Tuesday, December 15, 2009

Stop Playing Politics With Our Armed Forces

You can never take anything Gordon Brown says at face value.

After a trip to Afghanistan to visit the troops (something to be welcomed) he received a lot of positive publicity. It's quite right that the Prime Minister should visit our troops regularly. What we don't want to see any more of, is the kind of tacky New Labour spin that we saw in the past, such as when Brown chose to announce (misleading) troop withdrawal numbers while visiting Iraq during the Conservative Party conference in order to over shadow his political opponents. But this is exactly what we got, yet again...

Following the visit we were treated to the "revelation" that Brown stayed in "basic quarters" at the Kandahar air base overnight, the headquarters of NATO troops in the South of the country. He just had to spoil a dignified visit with yet more tawdry spin. The BBC TV news report I saw went on to suggest he was in danger as there were at least "one or two attacks a week". It turns out this is the number of attacks that occur in the whole area not just the base. In reality, he was quite safe in the headquarters.

It's depressing to see that as soon as Alastair Campbell returns to Brown's propaganda bunker, the BBC (and other news outlets) slavishly report what they're told to.

Then after the visit we hear a report that Gordon Brown wants to boost spending on protecting troops from roadside bombs. Now, who'd disagree with that? No one, of course. Many would question why it has taken this long and cost so many lives before he cottons on to the threat, but at least he's doing something now.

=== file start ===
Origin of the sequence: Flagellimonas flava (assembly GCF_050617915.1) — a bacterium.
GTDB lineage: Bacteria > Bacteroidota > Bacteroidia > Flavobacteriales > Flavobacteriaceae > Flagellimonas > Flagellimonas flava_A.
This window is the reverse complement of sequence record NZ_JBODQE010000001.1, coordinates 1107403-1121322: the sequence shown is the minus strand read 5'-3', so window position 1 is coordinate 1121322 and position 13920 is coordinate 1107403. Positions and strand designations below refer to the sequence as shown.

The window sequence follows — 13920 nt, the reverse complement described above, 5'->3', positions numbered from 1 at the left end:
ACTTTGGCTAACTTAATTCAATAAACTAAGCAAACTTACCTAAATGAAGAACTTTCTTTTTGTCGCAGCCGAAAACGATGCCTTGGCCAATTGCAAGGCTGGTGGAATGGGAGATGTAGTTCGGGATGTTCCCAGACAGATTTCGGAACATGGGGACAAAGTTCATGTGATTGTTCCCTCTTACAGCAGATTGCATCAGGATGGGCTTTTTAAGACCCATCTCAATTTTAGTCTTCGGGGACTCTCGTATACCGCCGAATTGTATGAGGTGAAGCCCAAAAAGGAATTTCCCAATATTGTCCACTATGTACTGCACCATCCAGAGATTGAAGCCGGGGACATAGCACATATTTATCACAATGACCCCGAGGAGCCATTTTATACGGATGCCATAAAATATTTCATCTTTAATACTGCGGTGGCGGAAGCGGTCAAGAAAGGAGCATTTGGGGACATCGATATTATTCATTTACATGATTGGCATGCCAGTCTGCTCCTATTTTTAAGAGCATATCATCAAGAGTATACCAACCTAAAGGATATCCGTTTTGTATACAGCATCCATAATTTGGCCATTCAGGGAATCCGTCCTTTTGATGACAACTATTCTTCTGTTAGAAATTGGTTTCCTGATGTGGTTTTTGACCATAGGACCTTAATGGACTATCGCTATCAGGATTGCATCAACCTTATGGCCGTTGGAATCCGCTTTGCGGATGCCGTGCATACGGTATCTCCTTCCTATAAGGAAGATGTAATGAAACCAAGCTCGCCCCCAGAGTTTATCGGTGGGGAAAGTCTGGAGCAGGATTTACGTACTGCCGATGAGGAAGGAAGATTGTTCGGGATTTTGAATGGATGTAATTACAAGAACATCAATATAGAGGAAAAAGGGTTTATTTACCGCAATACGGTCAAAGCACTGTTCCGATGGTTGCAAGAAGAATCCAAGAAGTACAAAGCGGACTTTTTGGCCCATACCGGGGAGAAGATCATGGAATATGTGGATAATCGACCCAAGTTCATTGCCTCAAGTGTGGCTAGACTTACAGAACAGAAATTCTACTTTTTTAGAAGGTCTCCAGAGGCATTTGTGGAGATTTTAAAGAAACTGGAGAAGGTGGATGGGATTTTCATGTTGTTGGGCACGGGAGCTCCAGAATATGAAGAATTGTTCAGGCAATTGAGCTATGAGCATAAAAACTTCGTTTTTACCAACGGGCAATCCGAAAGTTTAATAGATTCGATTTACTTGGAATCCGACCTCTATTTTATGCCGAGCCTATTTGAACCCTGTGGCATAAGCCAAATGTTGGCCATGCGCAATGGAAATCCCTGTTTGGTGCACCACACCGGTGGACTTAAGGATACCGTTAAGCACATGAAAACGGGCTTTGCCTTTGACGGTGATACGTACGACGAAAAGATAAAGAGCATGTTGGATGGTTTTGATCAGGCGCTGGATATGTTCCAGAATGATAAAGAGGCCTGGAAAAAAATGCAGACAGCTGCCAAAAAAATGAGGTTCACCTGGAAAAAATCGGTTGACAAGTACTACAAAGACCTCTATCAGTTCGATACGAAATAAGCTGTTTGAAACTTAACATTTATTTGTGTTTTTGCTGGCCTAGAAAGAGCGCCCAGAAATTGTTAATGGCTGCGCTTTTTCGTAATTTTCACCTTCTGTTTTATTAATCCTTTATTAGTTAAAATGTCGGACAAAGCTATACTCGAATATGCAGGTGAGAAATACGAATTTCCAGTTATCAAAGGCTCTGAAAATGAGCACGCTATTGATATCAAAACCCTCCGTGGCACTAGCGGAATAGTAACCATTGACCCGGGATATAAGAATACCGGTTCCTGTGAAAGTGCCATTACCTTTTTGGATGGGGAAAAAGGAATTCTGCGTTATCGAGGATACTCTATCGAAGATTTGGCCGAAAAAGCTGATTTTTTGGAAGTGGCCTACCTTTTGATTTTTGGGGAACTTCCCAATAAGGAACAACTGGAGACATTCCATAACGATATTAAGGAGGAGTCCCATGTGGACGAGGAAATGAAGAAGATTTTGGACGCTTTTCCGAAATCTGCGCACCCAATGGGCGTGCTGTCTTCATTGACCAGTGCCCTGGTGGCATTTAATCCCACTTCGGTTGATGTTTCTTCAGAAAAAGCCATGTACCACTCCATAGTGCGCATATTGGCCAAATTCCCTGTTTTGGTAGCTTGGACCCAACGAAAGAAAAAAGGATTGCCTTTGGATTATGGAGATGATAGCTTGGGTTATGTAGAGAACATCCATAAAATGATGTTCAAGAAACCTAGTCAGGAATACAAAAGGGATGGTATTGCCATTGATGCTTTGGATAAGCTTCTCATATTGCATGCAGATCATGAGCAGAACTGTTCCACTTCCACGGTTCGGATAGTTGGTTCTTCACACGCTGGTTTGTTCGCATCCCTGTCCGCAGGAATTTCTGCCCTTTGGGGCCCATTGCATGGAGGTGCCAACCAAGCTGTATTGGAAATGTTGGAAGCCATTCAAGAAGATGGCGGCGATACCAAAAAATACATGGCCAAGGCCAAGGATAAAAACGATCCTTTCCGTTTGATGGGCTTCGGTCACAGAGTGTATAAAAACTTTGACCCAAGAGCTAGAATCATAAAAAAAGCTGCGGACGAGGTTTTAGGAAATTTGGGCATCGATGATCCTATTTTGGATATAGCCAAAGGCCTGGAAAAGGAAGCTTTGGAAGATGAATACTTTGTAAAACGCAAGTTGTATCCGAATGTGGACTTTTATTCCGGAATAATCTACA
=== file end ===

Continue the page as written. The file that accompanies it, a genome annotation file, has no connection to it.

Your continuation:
But hold on. As with every announcement by this government, you need to look at the small print. This is not new money. This is merely a "re-prioritisation" of money from within the Defence budget. So, there's no intention of boosting the budget to provide enhanced protection. Merely a commitment to spend the money that was already available in a way that may, hopefully, finally, provide adequate protection. But how embarrassing for the woefully inadequate Defence Secretary, Bob Ainsworth. His boss visits the theatre of conflict and suddenly announces the Defence department has had its priorities all wrong, for years. No hint of an apology or embarrassment. Apparently, we are all to be impressed by this change in prioritisation. I don't think anybody in the armed forces will be for one second.

There is to be a detailed announcement in the Commons on Wednesday. I hope they can do more than play politics with such an important issue by merely having the PM micro manage the Defence budget in order to grab some favourable headlines.

Indeed, far from funding our over-stretched forces adequately to meet the various commitments they have around the world, it seems the government is actually planning a £1.5 Billion cut in their budget. These cuts will mainly hit so-called "low-priority" projects, and the Air Force seems to be lined up as the main loser. As part of the spin being put out on this, there is talk of redirecting funds to front line forces in Afghanistan. That's all well and good and I hope it makes a difference, but I wonder what issues will be caused by such drastic reductions in other capabilities and what damage will be done to our ability to act effectively to future military challenges.

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